You make two mistakes Tim: 1) confusing less leverage and no leverage, 2) not acknowing practices in the industry. For #1, lets try this: without patent protection, a small firm would have less leverage to negotiate with larger firms and would have to rely on trade secrets, which inherently do not invite collaboration and exchange between innovators. For #2, imagine that a small firm works with a larger one to commercialize an invention. The small firm provides a component part of an invention, the larger one wraps complementary technologies around it and manufactures. Without patent protection for the smaller firm, once the commercial invention is completed, the larger firm would not bother to pay licensing fees. They’d say, thanks sucka, but you don’t have a patent on it. With patent protection, small firms hold leverage from the initial negotiation phase to the commercial phase.

  • http://weblog.ipcentral.info/ Noel

    Well, Tim, I gotta say this is a turn-around. One day, you write something I completely disagree with, and then you come back with something thats actually pretty good.

    Check out these articles:

    Lemley, Mark A. and Cohen, Julie E., “Patent Scope and Innovation in the Software Industry” . California Law Review, Vol. 89, p. 1, 2001.

    Burk, Dan L. and Lemley, Mark A., “Designing Optimal Software Patents” . INTELLECTUAL PROPERTY RIGHTS IN FRONTIER INDUSTRIES: SOFTWARE AND BIOTECHNOLOGY, Robert Hahn, ed., 2005.

    Lemley and others make several recommendations for patent policy, as it should govern software patents. Relevant items are a more stringent disclosure enforcement for software patent applications. Lemley did not call for lines of code being put into patent applications, but he makes strong arguments on how the USPTO shows little concern with the enablement doctrine due to lax enforcement of the disclosure doctrine. Another key argument by Lemley and others is that there should be a reverse engineering exception in patent doctrine, which is also tied to the USPTO’s lax enforcement of the disclosure requirement.

    I have to find this article by Robert Merges, in which he argues that the scope of enforcement for a patent should correlate with the extent of its disclosure. Can’t recall the article offhand, since Merges has released a number of articles recently.

    Having referred you to the argument above, I do take issue with this aspect of the post:

    It’s pretty often… to see an argument that without patent protection, a small software company wouldn’t be able to negotiate on an equal footing with a large one, because the large one will simply listen to the smaller company’s pitch, take careful notes, and then steal the company’s idea without paying a penny.

    You make two mistakes Tim: 1) confusing less leverage and no leverage, 2) not acknowing practices in the industry. For #1, lets try this: without patent protection, a small firm would have less leverage to negotiate with larger firms and would have to rely on trade secrets, which inherently do not invite collaboration and exchange between innovators. For #2, imagine that a small firm works with a larger one to commercialize an invention. The small firm provides a component part of an invention, the larger one wraps complementary technologies around it and manufactures. Without patent protection for the smaller firm, once the commercial invention is completed, the larger firm would not bother to pay licensing fees. They’d say, thanks sucka, but you don’t have a patent on it. With patent protection, small firms hold leverage from the initial negotiation phase to the commercial phase.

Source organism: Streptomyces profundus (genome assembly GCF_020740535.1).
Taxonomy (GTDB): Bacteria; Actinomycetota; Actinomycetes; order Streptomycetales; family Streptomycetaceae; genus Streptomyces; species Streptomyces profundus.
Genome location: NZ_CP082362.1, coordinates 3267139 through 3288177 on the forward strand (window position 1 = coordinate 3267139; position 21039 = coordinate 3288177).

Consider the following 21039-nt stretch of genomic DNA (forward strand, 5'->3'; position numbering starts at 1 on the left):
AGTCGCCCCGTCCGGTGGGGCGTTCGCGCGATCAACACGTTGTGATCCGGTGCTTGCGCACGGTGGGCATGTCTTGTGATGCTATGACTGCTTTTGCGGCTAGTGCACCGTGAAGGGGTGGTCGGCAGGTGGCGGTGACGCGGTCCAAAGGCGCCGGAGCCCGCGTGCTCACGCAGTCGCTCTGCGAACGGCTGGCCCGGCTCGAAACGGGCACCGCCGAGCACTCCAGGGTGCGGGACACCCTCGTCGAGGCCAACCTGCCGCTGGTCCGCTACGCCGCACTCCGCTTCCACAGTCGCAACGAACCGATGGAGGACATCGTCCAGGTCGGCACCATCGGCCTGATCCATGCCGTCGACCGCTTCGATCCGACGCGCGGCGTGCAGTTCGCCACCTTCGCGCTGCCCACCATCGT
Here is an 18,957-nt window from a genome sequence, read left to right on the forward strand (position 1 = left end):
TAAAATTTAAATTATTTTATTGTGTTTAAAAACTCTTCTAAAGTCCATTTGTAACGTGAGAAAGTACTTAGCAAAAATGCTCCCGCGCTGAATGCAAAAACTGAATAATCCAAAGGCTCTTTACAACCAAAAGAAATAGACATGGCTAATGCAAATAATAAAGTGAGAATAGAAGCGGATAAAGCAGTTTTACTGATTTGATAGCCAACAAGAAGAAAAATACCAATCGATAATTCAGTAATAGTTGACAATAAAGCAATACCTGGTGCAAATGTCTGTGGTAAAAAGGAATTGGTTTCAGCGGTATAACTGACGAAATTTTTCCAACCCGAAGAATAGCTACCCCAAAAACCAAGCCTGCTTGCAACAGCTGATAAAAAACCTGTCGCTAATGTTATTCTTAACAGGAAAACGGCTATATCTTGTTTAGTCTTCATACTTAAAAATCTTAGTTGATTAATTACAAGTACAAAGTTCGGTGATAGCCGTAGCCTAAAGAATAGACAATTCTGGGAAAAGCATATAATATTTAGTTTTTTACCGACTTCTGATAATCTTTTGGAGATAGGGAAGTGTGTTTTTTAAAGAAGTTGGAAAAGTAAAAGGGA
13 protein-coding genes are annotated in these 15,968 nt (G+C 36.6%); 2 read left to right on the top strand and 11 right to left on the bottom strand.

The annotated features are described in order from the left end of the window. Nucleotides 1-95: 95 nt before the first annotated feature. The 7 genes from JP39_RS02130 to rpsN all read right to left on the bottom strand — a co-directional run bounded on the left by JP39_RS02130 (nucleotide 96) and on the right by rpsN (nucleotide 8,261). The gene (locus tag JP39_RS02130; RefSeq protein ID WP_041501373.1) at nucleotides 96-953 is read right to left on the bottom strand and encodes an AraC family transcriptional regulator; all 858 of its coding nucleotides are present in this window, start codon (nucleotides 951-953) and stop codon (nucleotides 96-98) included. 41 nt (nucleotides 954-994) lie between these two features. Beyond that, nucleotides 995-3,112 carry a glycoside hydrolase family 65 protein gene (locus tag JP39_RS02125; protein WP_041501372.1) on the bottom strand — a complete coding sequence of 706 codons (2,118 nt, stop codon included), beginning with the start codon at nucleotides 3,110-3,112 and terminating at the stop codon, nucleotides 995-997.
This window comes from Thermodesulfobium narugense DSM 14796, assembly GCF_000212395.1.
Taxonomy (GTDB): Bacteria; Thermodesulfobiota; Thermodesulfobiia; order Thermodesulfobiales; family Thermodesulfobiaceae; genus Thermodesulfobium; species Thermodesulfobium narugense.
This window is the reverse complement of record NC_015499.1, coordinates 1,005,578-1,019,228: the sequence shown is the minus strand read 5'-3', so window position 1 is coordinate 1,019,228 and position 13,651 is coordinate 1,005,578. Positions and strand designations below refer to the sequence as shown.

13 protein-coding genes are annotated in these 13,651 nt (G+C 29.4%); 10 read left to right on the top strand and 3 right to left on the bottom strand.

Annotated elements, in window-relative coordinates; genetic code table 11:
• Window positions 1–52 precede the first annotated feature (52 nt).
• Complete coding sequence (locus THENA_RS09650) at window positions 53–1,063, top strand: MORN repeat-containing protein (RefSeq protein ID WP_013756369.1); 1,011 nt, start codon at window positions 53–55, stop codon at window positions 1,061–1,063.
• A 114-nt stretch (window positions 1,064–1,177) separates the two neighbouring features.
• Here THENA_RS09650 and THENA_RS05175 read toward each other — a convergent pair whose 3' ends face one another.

• http://digital-copyright.ca/petition Chris Brand

    Noel – for your #2 can’t the smaller company sue the larger for breach of contract just as easily as for patent infringement ? (And it costs much lesser to get a good contract drafted, negotiated and signed than to get a patent awarded).

  • http://www.pff.org Noel

    Chris, excellent point, but without a patent, how exactly do you define the smaller firm’s contribution? There is little to prevent the larger firm from reworking the technology to the point where it can say its no longer using the smaller firm’s contribution.

  • http://www.techliberation.com/ Tim Lee

    Noel, did you read my post? The whole point was that, thanks to local knowledge, the large company will be able to “rework the technology” much more cheaply with the small company’s help than without. So the small company says “we won’t help you adopt our technology unless you give us a contract agreeing to give us 20 percent of the revenues for 10 years (or whatever). If my point about tacit knowledge is true, the patent is completely superfluous.

  • http://digital-copyright.ca/petition Chris Brand

    Noel – for your #2 can’t the smaller company sue the larger for breach of contract just as easily as for patent infringement ? (And it costs much lesser to get a good contract drafted, negotiated and signed than to get a patent awarded).

  • http://www.pff.org Noel

    Chris, excellent point, but without a patent, how exactly do you define the smaller firm’s contribution? There is little to prevent the larger firm from reworking the technology to the point where it can say its no longer using the smaller firm’s contribution.

  • http://www.techliberation.com/ Tim Lee